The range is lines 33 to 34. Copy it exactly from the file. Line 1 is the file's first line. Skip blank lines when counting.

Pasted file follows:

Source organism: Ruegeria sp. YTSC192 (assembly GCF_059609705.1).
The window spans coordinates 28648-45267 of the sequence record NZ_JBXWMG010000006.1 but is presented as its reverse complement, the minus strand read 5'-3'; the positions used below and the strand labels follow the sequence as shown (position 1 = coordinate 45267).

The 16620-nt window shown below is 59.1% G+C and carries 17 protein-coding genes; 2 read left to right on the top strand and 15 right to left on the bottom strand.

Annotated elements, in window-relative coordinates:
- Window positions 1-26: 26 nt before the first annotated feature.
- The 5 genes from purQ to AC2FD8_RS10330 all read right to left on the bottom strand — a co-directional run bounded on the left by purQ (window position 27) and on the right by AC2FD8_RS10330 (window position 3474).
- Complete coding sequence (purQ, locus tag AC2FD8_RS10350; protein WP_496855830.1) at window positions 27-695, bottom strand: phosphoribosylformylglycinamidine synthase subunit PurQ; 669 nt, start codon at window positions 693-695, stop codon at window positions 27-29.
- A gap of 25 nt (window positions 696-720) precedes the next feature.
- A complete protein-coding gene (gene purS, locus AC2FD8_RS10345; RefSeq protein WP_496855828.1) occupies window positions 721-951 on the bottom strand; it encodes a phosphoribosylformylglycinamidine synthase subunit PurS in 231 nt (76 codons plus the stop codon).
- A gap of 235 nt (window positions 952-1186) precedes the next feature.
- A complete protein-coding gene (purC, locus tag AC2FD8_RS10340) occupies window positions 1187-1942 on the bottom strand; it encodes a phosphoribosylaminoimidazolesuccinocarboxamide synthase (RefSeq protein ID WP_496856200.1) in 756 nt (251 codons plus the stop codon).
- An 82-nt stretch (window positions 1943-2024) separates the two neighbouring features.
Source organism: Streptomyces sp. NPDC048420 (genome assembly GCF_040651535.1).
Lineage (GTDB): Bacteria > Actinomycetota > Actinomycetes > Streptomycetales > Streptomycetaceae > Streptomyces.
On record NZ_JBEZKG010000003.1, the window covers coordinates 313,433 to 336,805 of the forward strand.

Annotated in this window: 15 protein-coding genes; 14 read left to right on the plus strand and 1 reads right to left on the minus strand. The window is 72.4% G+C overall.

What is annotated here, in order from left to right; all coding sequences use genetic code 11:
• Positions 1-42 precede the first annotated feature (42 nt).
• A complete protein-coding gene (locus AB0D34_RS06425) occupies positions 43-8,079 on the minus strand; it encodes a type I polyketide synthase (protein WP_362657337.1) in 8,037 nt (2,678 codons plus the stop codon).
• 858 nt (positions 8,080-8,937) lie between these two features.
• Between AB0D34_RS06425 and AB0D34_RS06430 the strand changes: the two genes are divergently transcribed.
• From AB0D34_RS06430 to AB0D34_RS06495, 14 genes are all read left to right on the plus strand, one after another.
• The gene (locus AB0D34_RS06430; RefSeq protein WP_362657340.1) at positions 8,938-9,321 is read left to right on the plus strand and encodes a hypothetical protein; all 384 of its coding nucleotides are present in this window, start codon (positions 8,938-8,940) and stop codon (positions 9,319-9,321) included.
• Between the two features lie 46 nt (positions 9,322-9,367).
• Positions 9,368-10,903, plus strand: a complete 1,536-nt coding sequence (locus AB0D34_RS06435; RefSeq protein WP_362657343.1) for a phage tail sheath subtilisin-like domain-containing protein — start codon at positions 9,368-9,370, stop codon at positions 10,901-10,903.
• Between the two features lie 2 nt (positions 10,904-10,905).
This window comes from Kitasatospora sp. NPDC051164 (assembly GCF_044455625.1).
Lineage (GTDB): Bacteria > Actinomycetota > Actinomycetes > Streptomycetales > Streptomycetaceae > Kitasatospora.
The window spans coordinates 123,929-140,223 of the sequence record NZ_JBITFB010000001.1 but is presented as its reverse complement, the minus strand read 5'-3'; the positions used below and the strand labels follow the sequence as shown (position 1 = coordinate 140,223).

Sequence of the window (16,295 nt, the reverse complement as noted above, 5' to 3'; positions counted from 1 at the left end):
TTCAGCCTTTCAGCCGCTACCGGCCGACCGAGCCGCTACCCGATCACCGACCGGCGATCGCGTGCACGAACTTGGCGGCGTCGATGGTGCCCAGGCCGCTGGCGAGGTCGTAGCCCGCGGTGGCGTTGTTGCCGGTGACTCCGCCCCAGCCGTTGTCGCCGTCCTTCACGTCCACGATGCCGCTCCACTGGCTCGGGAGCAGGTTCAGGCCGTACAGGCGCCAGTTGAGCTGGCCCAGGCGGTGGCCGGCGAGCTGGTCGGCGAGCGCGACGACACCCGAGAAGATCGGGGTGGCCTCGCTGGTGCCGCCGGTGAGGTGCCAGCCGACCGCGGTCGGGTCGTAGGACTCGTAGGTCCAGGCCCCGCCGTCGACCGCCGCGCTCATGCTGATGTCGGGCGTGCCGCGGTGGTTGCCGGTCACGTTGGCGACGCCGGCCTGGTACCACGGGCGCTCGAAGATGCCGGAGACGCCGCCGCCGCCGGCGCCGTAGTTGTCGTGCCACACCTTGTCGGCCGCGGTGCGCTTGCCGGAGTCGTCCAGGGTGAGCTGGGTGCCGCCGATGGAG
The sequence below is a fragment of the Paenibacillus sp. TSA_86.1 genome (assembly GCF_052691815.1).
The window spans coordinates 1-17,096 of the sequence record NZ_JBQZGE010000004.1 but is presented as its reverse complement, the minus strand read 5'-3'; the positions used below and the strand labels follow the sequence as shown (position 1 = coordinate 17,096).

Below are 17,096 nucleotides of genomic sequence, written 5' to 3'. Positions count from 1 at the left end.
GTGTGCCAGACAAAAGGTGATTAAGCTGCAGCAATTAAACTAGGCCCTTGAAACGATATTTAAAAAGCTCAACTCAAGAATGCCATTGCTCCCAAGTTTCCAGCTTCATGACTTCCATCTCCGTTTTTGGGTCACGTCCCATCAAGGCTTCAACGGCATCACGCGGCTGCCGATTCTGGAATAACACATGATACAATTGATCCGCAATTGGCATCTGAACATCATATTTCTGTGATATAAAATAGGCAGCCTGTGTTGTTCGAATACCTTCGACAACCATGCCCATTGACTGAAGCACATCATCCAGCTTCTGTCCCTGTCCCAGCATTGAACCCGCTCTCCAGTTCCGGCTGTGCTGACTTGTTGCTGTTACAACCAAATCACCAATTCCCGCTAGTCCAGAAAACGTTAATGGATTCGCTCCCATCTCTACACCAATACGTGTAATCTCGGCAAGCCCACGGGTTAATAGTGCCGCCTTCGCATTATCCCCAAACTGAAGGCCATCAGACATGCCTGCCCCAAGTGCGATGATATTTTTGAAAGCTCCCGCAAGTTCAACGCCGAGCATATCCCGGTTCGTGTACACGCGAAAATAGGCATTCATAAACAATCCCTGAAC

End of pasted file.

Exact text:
The window spans coordinates 1-17,096 of the sequence record NZ_JBQZGE010000004.1 but is presented as its reverse complement, the minus strand read 5'-3'; the positions used below and the strand labels follow the sequence as shown (position 1 = coordinate 17,096).

Below are 17,096 nucleotides of genomic sequence, written 5' to 3'. Positions count from 1 at the left end.